If you want to succeed in volleyball, you have to learn how to perform these serves. So let’s take a look at them:

Top Spin

The top spin serve is a serve that makes the ball look a curve ball pitched from a baseball player. The ball is going to curve straight down. The way to do it is to put as much top spin on the ball as possible. By hitting the ball really hard and snapping your wrist, you should get the ball to spin towards the ground as it crosses the net. This is a tough serve to receive because serve receivers are going to pulled closer to the net than they may think they need to be.

The Floater

The floater is a cool serve because this is going to cause the ball to do some really odd things. It is called a float serve because the ball appears to float and not want to come down out of the air. In addition, the ball moves very weirdly, back and forth, and serve receivers have a tough time reading the path of the ball. A good float serve should have almost no spin, should have a good pace on it, and should go right over the top of the net, as low as possible.

The Jump Serve

By and far, the jump serve is going to be the fastest, hardest hit serve there is. A player literally throws the ball in the air and takes the same approach as if they were spiking. The player jumps and hits the ball with extreme top spin. This serve is served faster than any other serve there is, upward to 100 mph. This serve is great for intimidating the opponent.

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Squat

The squat is one of the most basic exercises known to man, but it is also one of the most beneficial exercises for athletes such as basketball players, football players, and volleyball players.

A squat can be done with or without weights.

If you’re doing squats without weights, you simply would squat down with your feet shoulder width apart and bend your knees at a 90 degree angle and then come back up. You can do as many reps as possible or your can break it up into sets.

The same thing would be done for a weighted squat except you would be lifting a barbell with weights. Find your maximum weight and then subtract about 40-50 pounds from it until you can do the exercises with great form and confidence. Then you can increase the weight weekly.

Leg Press

The leg press is a very effective lower body exercise like squats, except you won’t have to lift anything with your arms, instead you will be pushing weight with nothing but your legs.

The exercise itself is very simple. You go onto the leg press machine and simply begin to press a specific amount of weight for a specific amount of reps and sets.

Bench Press

The bench press is a great exercise to work out your upper body. It is a good idea to develop your upper body strength since you will need it when driving to the basket, posting up, and just getting physical in the paint.

Lay flat on the bench, lower the weight towards your chest without actually touching your chest and then press the weight upwards away from your chest.

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Michael Jordan is the best player to ever play the game of basketball. He has nothing but respect for the game and want players to achieve success the right way. With that being said there are several different aspects to shooting the ball and all must be done correctly if a player is to become a great shooting. The perfect formula when teaching the art of shooting has to do with BEEF. Let me explain…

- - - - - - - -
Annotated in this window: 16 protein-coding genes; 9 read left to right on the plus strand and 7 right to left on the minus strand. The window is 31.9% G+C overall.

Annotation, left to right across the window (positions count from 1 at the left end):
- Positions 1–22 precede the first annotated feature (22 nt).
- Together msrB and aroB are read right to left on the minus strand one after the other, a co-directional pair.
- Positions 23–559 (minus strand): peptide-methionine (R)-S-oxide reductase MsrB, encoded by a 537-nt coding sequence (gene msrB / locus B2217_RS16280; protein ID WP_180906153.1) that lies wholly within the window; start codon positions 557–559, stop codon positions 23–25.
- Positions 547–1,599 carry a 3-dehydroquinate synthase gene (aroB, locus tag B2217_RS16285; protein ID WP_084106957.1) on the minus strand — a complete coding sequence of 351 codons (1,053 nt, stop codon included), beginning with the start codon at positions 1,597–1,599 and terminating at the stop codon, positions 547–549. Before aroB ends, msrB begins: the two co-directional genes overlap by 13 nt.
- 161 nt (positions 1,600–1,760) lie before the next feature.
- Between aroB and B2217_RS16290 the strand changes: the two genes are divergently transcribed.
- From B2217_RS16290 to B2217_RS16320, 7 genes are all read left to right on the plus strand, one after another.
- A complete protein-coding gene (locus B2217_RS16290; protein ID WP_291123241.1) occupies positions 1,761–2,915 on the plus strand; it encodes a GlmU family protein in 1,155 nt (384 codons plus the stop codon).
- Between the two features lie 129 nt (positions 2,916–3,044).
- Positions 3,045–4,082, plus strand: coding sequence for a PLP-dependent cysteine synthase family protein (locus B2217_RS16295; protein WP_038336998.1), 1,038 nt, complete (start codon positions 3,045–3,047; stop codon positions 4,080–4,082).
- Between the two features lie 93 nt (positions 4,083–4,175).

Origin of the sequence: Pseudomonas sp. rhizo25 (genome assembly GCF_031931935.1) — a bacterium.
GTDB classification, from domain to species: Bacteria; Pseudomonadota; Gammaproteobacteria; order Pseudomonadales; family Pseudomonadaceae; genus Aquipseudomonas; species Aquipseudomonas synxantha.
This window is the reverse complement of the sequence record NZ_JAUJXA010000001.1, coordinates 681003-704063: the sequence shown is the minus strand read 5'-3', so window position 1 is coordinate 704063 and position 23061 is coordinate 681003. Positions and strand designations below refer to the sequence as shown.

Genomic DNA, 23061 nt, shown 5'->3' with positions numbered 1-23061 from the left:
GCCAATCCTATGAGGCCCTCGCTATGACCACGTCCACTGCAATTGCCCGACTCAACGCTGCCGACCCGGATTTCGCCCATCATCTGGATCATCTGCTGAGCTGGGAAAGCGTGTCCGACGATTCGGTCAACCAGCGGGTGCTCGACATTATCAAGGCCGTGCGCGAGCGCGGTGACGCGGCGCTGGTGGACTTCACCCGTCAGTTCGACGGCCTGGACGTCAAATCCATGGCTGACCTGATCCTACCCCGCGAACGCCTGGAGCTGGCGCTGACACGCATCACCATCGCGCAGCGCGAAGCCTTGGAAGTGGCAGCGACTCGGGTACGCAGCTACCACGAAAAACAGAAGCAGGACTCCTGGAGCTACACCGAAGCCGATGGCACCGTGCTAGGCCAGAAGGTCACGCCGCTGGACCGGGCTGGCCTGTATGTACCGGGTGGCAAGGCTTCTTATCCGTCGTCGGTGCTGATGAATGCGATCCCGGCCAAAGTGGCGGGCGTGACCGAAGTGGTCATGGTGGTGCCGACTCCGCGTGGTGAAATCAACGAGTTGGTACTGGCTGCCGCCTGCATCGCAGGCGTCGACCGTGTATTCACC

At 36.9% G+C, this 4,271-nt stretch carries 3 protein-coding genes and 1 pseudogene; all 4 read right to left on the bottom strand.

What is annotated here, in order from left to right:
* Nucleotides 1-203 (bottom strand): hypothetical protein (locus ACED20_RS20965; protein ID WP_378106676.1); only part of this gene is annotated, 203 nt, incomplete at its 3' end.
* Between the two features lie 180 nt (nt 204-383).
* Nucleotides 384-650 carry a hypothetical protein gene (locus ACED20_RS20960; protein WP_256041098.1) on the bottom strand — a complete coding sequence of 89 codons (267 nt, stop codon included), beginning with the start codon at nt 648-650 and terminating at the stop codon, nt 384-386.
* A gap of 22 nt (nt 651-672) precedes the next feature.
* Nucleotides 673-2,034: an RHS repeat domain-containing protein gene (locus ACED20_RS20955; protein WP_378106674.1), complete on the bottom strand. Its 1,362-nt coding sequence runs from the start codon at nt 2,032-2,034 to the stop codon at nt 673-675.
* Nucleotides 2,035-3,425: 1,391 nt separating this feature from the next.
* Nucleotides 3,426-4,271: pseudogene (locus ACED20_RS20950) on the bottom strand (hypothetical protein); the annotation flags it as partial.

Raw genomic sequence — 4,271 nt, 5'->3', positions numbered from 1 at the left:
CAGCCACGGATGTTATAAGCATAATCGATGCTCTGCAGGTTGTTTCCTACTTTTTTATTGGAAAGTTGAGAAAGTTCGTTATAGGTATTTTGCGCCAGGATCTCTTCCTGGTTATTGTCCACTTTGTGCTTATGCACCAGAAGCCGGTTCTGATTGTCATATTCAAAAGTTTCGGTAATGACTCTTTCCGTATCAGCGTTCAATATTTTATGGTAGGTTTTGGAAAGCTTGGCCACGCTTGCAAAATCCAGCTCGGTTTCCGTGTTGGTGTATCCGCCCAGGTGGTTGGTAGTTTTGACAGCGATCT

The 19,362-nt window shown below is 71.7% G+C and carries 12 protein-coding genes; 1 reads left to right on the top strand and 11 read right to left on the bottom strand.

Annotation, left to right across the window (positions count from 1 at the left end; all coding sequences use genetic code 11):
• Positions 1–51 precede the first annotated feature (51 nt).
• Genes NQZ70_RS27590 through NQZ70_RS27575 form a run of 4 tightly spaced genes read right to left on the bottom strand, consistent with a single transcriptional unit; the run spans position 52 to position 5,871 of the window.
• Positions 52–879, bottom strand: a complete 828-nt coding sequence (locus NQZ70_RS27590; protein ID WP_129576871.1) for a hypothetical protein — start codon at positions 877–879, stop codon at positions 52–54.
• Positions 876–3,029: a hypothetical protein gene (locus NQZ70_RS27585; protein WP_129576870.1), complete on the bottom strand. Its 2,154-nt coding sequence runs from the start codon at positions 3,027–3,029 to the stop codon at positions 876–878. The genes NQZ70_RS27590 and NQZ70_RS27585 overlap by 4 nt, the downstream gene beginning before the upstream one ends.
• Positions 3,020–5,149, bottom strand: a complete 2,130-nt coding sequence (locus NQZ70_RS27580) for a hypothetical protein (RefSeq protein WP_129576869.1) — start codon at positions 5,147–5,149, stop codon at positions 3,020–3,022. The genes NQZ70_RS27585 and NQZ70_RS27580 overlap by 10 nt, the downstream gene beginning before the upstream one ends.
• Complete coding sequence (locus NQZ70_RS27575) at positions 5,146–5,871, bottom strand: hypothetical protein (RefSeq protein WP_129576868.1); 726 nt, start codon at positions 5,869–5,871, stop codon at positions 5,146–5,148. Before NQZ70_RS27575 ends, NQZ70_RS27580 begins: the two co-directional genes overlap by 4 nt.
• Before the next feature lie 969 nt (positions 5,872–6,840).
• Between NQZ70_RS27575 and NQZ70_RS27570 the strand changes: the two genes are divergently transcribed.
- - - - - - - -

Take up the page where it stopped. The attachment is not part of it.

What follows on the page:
BEEF is an acronym that stands for balance, eyes, elbow, follow-through. This is a strategy used everywhere to teach good shoot form and is an extremely effective strategy.

B – Balance

Balance is extremely important when shooting the basketball. A player’s feet should be shoulder width apart when they prepare to shoot. This gives the perfect amount of balance on each side of the body. With the knees bent, one foot should be a little in front of the other. The foot that should be in front is the one that is one the same side as the player’s shooting hand. (If you shoot right handed, your right foot should be a little in front) Not only is this good for your aiming but it gives you a good aspect of where your feet should be pointing, at the basket! From here you should be balance and bent down ready to move on to the next step.

E – Eyes

Bent in position holding the ball, you know need to use to eyes to look at the basket. Yes, this seems like it should go without explanation, however there is a little more to it than that. The eyes are your greatest tool for aiming the ball and you would think most people know they should look at the basket when the shoot, but it needs to be more specific than that. Players who are great shooters do not just aim at that orange ring up on the backboard, they pick an even smaller part on the rim to look at. This results in a more precise aim and results in more accurate shots. I have always been taught to shoot at the inside of the rim right in the middle, I know some people who are taught to aim at the front of the rim. I do not really agree with that because if you aim at the front of the rim you will hit the front of the rim and it won’t go it. With that being said I recommend aiming at the inside back of it.

E- Elbow

At this point you are balanced and looking at the right part of the rim. Now it is time to start shooting. The most common mistake for players who have bad shots is they do not keep their shooting elbow in. The reason for this is because keeping your elbow in takes a little bit more of an effort (at least at the beginning, until you get used to it). However, people who do take the time to be conscious about it will see that they are able to get more power in their shot because they have more muscle pushing the ball. While you jump off of both feet, tucking your elbow in you want to push the ball in the air toward the rim, don’t forget to keep your eyes on the rim!!